On March 6, 2015, the U.S. Food and Drug Administration (FDA) approved the first biosimilar product under the Biologics Price Competition and Innovation Act (BPCIA), which created an abbreviated licensure pathway for biological products that can demonstrate that they are “highly similar” to an already-approved biological product. Sandoz Inc.’s Zarxio (filgrastim-sndz) is biosimilar to Amgen Inc.’s Neupogen and is approved for the same indications for patients with cancer and other conditions. In order to obtain this approval, Sandoz demonstrated that there are no clinically meaningful differences in terms of safety and effectiveness between Zarxio and Neupogen. However, the products are not interchangeable, and Zarxio may not be substituted for Neupogen without involvement of the prescriber.
Zarxio’s approval was based on structural and functional characterization, animal study data, human pharmacokinetic and pharmacodynamics data, clinical immunogenicity data and other clinical safety and effectiveness data that demonstrates Zarxio is biosimilar to Neupogen. The biosimilar product must have the same mechanism(s) of action, route(s) of administration, dosage form(s) and strength(s), indication(s) and condition(s) of use that have been approved for the reference product. The abbreviated licensure pathway under the BPCIA is the first to permit reliance on existing scientific knowledge about the safety and effectiveness of a reference biological product enabling approval of a product based on abbreviated product-specific and clinical data.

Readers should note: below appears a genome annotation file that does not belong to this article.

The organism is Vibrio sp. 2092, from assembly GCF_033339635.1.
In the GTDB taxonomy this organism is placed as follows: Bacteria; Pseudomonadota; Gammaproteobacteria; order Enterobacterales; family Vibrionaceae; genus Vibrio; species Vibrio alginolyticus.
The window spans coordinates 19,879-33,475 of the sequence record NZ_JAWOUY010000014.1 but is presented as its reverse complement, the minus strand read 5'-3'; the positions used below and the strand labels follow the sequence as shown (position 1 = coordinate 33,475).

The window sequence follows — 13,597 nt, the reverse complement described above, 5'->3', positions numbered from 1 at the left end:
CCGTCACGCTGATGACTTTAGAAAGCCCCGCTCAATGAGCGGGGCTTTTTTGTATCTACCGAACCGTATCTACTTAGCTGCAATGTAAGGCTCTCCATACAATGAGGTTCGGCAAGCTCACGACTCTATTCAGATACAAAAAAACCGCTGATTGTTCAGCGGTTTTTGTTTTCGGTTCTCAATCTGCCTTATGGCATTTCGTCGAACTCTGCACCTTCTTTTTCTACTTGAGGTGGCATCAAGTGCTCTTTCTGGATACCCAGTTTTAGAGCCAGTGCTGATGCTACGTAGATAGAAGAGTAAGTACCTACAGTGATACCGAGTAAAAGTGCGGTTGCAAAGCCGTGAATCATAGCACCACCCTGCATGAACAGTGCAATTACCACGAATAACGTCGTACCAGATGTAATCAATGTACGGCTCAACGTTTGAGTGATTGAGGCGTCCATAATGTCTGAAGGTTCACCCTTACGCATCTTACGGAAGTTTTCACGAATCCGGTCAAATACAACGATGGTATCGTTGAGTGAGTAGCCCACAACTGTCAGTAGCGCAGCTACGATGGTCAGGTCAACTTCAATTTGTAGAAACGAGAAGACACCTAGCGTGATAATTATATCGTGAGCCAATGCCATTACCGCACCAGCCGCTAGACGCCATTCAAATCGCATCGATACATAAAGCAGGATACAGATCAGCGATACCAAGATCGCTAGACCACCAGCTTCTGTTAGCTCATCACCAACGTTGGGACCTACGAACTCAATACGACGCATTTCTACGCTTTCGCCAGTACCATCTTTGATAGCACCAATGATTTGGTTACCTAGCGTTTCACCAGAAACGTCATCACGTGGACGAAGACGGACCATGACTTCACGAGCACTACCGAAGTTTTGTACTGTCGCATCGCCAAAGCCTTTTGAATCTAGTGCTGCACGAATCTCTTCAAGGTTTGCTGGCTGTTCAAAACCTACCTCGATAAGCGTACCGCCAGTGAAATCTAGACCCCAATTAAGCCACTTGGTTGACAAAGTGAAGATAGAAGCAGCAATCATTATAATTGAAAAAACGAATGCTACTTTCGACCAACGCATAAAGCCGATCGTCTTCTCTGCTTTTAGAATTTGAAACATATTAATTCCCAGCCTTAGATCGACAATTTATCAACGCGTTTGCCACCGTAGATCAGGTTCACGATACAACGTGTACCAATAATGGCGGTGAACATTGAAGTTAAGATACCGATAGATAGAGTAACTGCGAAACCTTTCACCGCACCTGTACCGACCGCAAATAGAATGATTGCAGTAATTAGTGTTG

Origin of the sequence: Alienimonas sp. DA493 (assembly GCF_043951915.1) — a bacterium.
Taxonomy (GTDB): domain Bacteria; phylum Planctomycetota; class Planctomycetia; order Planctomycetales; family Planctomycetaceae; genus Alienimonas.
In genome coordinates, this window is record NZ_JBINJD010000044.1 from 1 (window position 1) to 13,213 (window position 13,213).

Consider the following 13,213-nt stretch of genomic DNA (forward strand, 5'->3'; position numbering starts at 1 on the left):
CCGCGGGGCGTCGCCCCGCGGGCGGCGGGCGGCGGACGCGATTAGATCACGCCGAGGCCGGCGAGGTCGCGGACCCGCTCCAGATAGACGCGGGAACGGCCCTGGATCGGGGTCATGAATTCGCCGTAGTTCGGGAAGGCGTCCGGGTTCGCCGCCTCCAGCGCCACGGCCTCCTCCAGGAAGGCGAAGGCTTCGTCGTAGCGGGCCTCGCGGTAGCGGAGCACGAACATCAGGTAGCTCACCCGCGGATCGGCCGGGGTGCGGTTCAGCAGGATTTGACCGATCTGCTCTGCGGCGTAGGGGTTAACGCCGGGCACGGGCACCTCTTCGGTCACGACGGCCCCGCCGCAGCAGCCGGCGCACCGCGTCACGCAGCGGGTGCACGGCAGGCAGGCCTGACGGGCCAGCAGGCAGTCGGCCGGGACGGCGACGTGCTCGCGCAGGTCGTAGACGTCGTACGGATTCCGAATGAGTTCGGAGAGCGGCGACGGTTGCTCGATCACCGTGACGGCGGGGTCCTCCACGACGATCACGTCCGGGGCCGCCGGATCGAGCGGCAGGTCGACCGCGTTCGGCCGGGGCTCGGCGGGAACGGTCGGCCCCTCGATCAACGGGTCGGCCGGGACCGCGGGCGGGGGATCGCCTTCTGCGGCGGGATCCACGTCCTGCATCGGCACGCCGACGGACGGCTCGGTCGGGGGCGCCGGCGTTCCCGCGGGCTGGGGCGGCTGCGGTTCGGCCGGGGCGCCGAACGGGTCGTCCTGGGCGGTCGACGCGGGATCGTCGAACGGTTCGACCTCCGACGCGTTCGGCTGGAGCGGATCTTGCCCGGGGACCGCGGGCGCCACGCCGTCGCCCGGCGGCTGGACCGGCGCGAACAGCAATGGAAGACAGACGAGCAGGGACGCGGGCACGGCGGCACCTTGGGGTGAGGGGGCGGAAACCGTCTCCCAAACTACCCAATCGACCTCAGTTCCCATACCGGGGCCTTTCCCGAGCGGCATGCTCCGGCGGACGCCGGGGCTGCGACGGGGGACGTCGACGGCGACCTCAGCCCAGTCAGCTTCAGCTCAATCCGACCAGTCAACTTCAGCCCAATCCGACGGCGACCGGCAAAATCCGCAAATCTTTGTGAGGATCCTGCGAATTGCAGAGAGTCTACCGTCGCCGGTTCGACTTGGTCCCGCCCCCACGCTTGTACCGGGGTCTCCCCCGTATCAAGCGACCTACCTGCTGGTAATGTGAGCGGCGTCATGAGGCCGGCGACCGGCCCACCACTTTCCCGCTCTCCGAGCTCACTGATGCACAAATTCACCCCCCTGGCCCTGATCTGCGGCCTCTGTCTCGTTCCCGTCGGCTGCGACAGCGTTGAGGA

FDA has not yet determined a comprehensive naming policy for biosimilar and biological products; therefore, the nonproprietary name for this product, “filgrastim-sndz” is a placeholder. FDA intends to issue guidance on biosimilar naming in the future. Significantly, FDA appears also to have decided two contentious issues: it will not require disclosure of the biosimilar application to the pioneer, thus short-circuiting the patent exchange procedures and first wave of infringement litigation; and it will allow biosimilar applicants to provide 180 days advanced notice of commercial marketing prior to biosimilar licensing.